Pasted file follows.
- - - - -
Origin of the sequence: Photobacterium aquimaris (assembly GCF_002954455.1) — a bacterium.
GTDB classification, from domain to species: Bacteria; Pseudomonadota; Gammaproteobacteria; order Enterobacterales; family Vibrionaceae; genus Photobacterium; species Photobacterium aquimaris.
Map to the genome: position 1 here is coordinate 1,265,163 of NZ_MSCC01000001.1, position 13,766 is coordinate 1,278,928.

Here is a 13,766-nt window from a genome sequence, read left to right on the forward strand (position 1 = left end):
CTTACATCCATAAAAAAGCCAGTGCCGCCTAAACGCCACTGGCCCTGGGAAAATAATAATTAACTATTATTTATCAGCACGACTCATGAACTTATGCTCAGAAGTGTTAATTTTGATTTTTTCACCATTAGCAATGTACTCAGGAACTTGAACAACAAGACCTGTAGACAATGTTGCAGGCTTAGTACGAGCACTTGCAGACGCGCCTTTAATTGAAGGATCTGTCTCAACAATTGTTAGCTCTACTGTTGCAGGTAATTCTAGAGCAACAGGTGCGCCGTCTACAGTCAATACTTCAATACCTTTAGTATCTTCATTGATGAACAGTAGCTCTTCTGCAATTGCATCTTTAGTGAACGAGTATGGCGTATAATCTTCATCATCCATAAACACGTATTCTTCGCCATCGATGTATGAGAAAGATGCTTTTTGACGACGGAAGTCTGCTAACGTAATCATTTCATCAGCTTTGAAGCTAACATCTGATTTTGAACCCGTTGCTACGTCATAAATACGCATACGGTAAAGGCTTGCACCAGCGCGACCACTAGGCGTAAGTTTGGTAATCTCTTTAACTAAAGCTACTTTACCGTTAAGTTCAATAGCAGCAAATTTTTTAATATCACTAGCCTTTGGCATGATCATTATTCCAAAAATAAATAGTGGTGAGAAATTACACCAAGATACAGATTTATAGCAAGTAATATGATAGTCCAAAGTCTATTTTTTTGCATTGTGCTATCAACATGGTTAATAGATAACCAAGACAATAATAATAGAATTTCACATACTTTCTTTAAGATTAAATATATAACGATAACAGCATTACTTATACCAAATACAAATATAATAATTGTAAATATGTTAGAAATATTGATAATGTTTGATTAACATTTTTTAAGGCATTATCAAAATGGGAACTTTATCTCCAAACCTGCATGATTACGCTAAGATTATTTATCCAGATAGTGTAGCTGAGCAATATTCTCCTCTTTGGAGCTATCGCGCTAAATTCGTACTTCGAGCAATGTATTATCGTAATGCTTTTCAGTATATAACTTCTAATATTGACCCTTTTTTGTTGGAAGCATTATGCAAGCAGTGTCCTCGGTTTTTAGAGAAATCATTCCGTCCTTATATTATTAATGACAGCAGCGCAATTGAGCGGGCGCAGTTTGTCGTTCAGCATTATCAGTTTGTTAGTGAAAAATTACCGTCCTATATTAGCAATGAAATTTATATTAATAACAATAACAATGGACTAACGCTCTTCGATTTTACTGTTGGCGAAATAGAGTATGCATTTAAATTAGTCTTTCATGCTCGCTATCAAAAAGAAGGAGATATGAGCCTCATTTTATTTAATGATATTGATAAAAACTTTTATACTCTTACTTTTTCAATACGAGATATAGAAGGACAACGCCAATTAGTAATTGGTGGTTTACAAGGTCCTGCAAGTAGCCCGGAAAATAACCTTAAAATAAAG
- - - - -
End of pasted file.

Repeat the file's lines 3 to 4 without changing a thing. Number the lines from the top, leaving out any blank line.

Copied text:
Map to the genome: position 1 here is coordinate 1,265,163 of NZ_MSCC01000001.1, position 13,766 is coordinate 1,278,928.

Here is a 13,766-nt window from a genome sequence, read left to right on the forward strand (position 1 = left end):